Adding to Clark’s photos and doubts and Arora’s experience, Michael Trucano’s post for the World Bank’s EduTech blog is helpful because it provides an informal, “impressionistic,” on-the-ground look at two of Mitra’s HiWEL installations in Delhi, India. He goes to observe these because “One thing that seems to get lost (or to be blunt, often ignored) in policy-level discussions around educational technologies is a contemplation of actual usage scenarios.” He discovered, through talks with staff from the organization that implemented HiWEL, that “minimally invasive education” was somewhat misleading, as a “site coordinator” from the local community had to be present for successful uptake and use of the computers. Without that, some people simply didn’t understand the point of having them, or didn’t want to let their daughters use them. He also pointed out that “a good deal of effort had gone into developing compelling education content – mostly in the form of game-like formats” – i.e., it wasn’t simply children browsing the Internet looking for information, something Mitra advocates through SOLEs. He also spoke with a local schoolteacher who said his school did have computers, but that they had been locked up for the last two years due to lack of trained teachers to use them.
The latter issue is an interesting problem for ICT4E initiatives – on the one hand, ICT is assumed to be necessary for children’s education, to the point of providing them free HiWEL computers so that they can create SOLEs under “minimally invasive” circumstances. On the other hand, there are already computers present in a school, but no teachers able to use them for directed educational purposes. Where would money best be spent in this situation? Which ICT investment would lead to the best educational and development outcomes?
Michelle Sowey’s blog post starts out discussing the benefits and similarities between Mitra’s ideas and “curiosity-driven, collaborative enterprises” in primary school classes. However, she says minimally invasive education differs from successful philosophical enquiry methods because it “(1) features the internet as a principal learning medium and (2) it renounces the guidance of qualified teachers or practitioners.” The primary problem is highlighted in Mitra’s SOLE Toolkit, where his “showcase example of children’s work in a SOLE betrays not only factual errors but also egregious failures of reasoning.” (emphasis mine) After discussing this example, she argues that “it’s not plausible that children in SOLEs can self-organise their way into an expanded repertoire of thinking skills.”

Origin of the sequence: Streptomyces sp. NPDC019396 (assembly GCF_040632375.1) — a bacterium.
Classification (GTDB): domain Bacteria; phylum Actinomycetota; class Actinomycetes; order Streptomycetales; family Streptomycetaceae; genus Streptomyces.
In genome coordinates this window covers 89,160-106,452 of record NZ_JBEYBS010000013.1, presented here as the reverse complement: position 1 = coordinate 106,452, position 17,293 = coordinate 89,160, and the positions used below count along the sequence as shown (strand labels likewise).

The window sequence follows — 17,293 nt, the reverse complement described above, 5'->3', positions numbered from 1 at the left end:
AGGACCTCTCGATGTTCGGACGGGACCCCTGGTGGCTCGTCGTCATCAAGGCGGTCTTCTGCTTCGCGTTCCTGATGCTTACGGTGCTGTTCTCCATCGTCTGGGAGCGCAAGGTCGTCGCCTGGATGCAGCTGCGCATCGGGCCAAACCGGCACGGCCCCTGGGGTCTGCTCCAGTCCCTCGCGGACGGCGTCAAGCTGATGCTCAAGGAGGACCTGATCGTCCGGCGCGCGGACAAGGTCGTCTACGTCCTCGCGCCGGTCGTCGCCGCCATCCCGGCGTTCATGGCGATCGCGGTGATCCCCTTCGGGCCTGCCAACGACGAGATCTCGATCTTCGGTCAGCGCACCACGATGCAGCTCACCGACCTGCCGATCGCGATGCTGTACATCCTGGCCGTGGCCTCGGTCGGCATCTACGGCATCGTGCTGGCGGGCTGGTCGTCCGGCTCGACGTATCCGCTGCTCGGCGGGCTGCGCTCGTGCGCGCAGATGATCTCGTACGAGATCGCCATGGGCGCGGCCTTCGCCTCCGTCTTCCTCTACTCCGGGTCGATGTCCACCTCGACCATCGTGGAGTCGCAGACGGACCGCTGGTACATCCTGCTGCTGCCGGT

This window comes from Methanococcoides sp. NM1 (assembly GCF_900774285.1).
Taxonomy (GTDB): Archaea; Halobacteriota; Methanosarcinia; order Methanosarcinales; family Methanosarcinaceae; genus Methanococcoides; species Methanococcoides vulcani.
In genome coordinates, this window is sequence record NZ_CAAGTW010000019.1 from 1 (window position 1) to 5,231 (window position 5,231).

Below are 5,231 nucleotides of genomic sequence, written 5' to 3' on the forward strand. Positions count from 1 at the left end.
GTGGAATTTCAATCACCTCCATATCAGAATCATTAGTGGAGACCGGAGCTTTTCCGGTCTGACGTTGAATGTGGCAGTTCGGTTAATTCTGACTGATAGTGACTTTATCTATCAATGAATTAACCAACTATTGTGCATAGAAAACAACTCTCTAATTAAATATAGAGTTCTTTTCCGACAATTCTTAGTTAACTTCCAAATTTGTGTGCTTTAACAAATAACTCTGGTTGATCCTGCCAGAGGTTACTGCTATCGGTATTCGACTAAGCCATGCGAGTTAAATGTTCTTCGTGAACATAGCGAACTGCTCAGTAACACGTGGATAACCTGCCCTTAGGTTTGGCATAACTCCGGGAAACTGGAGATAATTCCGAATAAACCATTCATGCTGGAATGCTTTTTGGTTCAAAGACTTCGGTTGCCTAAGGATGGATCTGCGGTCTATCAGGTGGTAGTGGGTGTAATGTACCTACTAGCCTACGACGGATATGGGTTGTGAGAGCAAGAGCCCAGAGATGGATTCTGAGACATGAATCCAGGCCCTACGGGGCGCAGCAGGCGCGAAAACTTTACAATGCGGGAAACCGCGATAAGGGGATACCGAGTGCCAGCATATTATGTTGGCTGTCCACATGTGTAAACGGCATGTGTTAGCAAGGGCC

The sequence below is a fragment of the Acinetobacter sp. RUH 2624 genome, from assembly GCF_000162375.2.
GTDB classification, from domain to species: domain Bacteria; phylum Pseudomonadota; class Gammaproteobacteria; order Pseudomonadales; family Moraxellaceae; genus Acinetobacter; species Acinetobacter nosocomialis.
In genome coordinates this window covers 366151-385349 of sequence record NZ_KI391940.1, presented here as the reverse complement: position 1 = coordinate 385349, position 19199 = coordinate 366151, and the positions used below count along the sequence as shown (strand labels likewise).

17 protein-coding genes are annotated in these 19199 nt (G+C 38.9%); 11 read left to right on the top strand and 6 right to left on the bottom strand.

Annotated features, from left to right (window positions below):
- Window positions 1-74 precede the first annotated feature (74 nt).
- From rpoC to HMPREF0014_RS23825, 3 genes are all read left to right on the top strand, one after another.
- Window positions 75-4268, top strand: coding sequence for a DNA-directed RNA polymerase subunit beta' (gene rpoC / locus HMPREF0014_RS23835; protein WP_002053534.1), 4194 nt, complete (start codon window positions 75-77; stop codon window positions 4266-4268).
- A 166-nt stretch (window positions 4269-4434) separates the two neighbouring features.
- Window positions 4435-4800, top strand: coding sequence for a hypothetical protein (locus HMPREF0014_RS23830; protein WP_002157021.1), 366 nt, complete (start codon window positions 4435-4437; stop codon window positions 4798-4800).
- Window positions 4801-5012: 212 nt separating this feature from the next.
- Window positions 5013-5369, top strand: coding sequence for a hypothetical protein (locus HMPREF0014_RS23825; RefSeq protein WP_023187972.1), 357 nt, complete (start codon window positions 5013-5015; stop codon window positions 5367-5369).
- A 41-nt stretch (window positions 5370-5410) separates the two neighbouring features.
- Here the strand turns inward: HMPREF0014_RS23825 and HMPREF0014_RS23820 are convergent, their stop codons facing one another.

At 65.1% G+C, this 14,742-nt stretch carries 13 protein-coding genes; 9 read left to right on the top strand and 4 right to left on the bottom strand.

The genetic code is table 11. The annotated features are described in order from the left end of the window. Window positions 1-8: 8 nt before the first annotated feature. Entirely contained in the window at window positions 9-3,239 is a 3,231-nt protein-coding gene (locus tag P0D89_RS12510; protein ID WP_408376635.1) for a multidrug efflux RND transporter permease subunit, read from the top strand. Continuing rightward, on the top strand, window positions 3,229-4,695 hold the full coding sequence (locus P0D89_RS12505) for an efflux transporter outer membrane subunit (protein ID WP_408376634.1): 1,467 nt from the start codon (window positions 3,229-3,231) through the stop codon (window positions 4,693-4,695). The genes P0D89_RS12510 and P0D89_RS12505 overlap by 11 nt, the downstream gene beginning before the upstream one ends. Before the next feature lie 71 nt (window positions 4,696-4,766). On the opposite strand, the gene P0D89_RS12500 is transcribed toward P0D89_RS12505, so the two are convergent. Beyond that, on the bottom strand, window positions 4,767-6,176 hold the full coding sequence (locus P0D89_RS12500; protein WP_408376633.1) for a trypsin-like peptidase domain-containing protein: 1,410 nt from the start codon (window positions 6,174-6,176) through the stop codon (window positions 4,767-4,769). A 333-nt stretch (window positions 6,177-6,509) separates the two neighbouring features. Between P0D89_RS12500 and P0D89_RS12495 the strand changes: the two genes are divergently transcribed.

Hugh Dellar’s blog post is more openly angry than others, but voices similar frustrations about Mitra’s evidence. As a teacher and author who spoke onstage at an ed tech conference immediately after Mitra, he attacks the education profession’s unquestioning adulation of a “snake-oil seller” who “holds teachers in contempt.”
“The fact that Mitra sees fit to make such anecdotal claims – without specifying what level of English they supposedly reached, how this was tested, what a control group of similar kids studying a similar period with an actual teacher might have achieved and so on – clearly places him into the realm of magic bullet fantasists and undermines trust in much of the rest of his pseudo-research-based claims.”
The repeated concern over whether SOLEs are effective learning tools is a valid and important starting point when discussing education in developing countries and which ICT4E (if any) initiatives should be implemented. In his defense, Mitra does point out in his blog that the TED Prize money will go towards researching questions such as whether his Schools in the Cloud can improve reading comprehension. He also gave an update to TED about his research in March this year, although it appears to have been more about having set up several learning labs rather than having any measurable results to report.
Hopefully the TED prize will result in research that either confirms Mitra’s ideas, or allows him to come up with more effective plans for providing students in developing countries with affordable, quality education. In the end, most people want the same goal, and some educational experiments may be tried with the best intentions but not prove feasible for whatever reason. However, questions about an ICT4E initiative’s effectiveness are an absolutely critical part of this process, and rigorous research and evaluation should be done where possible.